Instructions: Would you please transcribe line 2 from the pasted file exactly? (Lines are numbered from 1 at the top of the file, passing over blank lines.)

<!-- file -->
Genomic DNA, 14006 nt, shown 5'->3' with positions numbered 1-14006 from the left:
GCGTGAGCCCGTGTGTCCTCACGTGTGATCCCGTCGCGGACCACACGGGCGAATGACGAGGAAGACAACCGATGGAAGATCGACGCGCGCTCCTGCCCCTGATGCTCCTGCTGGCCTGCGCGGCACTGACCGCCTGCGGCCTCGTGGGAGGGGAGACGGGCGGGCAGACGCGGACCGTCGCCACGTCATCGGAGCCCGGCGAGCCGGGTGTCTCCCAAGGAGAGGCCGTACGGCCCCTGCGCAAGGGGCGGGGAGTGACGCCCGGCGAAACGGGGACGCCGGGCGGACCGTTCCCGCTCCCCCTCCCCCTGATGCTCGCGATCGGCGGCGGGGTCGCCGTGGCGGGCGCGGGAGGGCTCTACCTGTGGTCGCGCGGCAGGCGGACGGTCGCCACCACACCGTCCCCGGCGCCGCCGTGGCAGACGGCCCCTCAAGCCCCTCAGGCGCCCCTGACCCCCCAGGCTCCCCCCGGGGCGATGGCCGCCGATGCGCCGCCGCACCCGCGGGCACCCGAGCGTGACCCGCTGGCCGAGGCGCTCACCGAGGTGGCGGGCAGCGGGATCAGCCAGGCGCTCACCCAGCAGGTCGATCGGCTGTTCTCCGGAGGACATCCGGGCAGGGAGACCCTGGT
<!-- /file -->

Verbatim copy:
GCGTGAGCCCGTGTGTCCTCACGTGTGATCCCGTCGCGGACCACACGGGCGAATGACGAGGAAGACAACCGATGGAAGATCGACGCGCGCTCCTGCCCCTGATGCTCCTGCTGGCCTGCGCGGCACTGACCGCCTGCGGCCTCGTGGGAGGGGAGACGGGCGGGCAGACGCGGACCGTCGCCACGTCATCGGAGCCCGGCGAGCCGGGTGTCTCCCAAGGAGAGGCCGTACGGCCCCTGCGCAAGGGGCGGGGAGTGACGCCCGGCGAAACGGGGACGCCGGGCGGACCGTTCCCGCTCCCCCTCCCCCTGATGCTCGCGATCGGCGGCGGGGTCGCCGTGGCGGGCGCGGGAGGGCTCTACCTGTGGTCGCGCGGCAGGCGGACGGTCGCCACCACACCGTCCCCGGCGCCGCCGTGGCAGACGGCCCCTCAAGCCCCTCAGGCGCCCCTGACCCCCCAGGCTCCCCCCGGGGCGATGGCCGCCGATGCGCCGCCGCACCCGCGGGCACCCGAGCGTGACCCGCTGGCCGAGGCGCTCACCGAGGTGGCGGGCAGCGGGATCAGCCAGGCGCTCACCCAGCAGGTCGATCGGCTGTTCTCCGGAGGACATCCGGGCAGGGAGACCCTGGT